It's also important to note that different regions of Azerbaijan vary in their degree of religiosity. Islam is traditionally stronger in the outskirts of Baku and among the native residents of Baku's Ichari Shahar (Inner City). Islam also has more of a hold in towns and villages in the Lankaran-Talish area near the Iranian border, including districts like Masalli, Astara, Lerik and Lankaran and in some regions of Nakhchivan. On the other hand, Islam is weaker in the central areas of Azerbaijan, especially in those villages situated between the Kur and Araz rivers.

Above: Available in Azerbaijani markets-both pork sausages (left) and "halal" chicken sausages. Photo: Sadikhova

Making Exceptions

If an Azerbaijani does want to observe food restrictions, he or she can buy halal meat at special Muslim food shops. Regular stores also sell a few halal products like American Halal Chicken Sausage, which is produced especially for Muslim countries. However, most Azerbaijanis don't buy halal foods. They just buy ordinary meat from the butcher.

To placate customers, some Azerbaijani restaurants call pork (donuz) by a different, less offensive name: "wild boar" (gaban). There is no deception here; everyone knows that the meat is really just pork.

Although Islam forbids alcohol at all times and in all circumstances, most Azerbaijanis do not observe this ban. Some do, however, refrain from drinking during Orujlug (the Muslim fast) and Ashura (the religious mourning period of the Shiites).

During the month of Ramazan, Muslims are not supposed to eat or drink anything - not even water - from sunrise to sunset. In Iran, this rule is closely observed - at least in public; those who choose to eat or drink during the day tend to do it in the privacy of their own homes. In Azerbaijan, however, only a few people observe the fast. Most restaurants are open throughout Ramazan, although a few refrain from selling alcohol during this period - especially Turkish restaurants.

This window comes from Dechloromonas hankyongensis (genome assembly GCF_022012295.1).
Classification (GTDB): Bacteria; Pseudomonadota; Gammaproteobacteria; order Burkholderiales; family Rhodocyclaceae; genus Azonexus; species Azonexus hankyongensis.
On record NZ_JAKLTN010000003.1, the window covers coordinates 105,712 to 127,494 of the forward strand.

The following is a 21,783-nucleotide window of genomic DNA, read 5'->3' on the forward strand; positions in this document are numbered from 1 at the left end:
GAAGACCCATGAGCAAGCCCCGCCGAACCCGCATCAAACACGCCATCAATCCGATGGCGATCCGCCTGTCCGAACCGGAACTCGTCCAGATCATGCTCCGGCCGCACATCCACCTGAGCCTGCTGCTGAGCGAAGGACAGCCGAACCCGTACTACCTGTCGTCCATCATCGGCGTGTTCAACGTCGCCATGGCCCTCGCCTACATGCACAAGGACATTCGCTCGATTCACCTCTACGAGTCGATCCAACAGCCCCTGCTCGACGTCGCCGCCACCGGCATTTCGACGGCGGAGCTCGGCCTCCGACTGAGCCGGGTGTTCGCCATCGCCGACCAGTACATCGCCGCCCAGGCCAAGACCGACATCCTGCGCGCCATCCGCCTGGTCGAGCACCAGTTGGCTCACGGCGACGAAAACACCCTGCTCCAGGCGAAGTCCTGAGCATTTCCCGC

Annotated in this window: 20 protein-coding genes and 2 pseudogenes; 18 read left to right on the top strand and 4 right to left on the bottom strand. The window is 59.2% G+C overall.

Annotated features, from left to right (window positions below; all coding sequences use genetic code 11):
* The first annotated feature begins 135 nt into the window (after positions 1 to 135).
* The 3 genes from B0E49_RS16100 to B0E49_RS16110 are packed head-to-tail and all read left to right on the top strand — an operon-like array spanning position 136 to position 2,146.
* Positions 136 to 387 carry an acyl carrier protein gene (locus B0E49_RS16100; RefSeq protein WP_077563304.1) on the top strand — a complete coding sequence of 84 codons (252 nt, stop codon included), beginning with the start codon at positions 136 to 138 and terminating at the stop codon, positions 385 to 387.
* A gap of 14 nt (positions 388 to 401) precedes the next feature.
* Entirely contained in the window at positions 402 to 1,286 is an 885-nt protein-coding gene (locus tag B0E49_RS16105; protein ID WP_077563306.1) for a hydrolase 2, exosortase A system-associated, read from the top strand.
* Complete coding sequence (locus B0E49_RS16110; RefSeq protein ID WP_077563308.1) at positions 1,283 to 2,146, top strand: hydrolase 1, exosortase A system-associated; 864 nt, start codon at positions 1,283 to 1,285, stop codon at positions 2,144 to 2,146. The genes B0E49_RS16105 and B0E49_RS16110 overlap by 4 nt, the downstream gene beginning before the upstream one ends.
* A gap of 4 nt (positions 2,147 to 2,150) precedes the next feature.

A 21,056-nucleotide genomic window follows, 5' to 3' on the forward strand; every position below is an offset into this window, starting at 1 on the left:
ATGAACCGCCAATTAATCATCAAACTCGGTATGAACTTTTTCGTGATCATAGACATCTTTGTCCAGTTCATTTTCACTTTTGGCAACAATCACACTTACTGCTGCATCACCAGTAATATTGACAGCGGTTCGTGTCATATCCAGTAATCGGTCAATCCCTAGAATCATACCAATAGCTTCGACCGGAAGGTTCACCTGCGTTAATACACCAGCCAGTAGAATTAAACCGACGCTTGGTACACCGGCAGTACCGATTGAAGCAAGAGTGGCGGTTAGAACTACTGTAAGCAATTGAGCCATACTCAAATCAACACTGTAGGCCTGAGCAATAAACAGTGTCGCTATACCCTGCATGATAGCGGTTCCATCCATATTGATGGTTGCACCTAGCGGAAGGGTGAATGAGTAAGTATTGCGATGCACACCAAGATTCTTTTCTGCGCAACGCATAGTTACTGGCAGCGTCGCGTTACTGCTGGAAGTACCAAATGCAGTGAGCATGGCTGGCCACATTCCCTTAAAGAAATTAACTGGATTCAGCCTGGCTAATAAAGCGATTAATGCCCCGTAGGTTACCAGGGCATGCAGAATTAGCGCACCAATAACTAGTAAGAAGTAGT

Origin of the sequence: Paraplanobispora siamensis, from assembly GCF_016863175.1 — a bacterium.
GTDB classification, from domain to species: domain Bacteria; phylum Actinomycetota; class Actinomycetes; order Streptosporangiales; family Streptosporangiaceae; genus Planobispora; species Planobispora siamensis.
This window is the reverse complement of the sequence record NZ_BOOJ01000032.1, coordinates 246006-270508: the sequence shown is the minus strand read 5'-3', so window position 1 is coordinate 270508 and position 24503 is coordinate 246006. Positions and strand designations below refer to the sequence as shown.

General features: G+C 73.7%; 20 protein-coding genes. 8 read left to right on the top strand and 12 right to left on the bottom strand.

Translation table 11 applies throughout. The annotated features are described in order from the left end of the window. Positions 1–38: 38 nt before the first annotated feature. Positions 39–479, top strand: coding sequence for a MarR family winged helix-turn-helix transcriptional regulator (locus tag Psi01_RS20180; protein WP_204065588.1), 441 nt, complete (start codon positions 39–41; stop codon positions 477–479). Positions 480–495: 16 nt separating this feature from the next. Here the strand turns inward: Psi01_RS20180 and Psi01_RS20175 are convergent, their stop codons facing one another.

Trends Among Youth
Curiously, if there is any attraction to halal, the tendency seems to be among younger people, who are more likely to follow these practices than their parents are. Most Azerbaijani youth do not practice religion, though most consider themselves to be Muslim. However, there is a certain curiosity among the youth to explore the Islamic way of life. Some avoid pork, but still drink alcohol. Azerbaijani women in general don't drink alcohol anyway, although Russian women are known for it.

Left: Eggs and free-range chickens from the regions tend to be preferred above imported meat products. At the Taza Bazaar in Baku. Photo: Blair

One Azerbaijani scholar notes that it would be rare for a doctor or professor from the Academy of Sciences to go to the mosque regularly and follow the Muslim food restrictions. However, he notices that some of the Academy's youngest scholars do pray several times a day, abstain from drinking alcohol and refrain from eating pork.

In general, this younger generation didn't learn about haram and halal rules from their elders, but from foreigners. Some studied at Turkish schools or universities; others came into contact with Arabic and Iranian visitors to Azerbaijan. The religious influence from Turkey seems to be considerable, much greater than from Iran.

Of the young Azerbaijanis who observe aspects of the Islamic way of life, many may be doing it as part of their search for identity. In this time of transition, they now have the freedom to explore who they are as they learn about various religions, including Christianity. Many of them are also interested in astrology and just like their Western counterparts are quite amused by reading daily horoscopes and learning about the signs of the Zodiac.

Are Islamic food codes just a passing fad? Or is this a sign that young Azerbaijanis are trying to reclaim the past by moving toward the religion of their ancestors? These questions - ones that only time can answer - strike at the heart of a much larger issue in everyone's minds: in this post-Soviet reality, what does it mean to be Azerbaijani?

Aynur Hajiyeva
and Farida Sadikhova also contributed to this article.
Azerbaijan International (8.3) Autumn 2000.
© Azerbaijan International 2000. All rights reserved.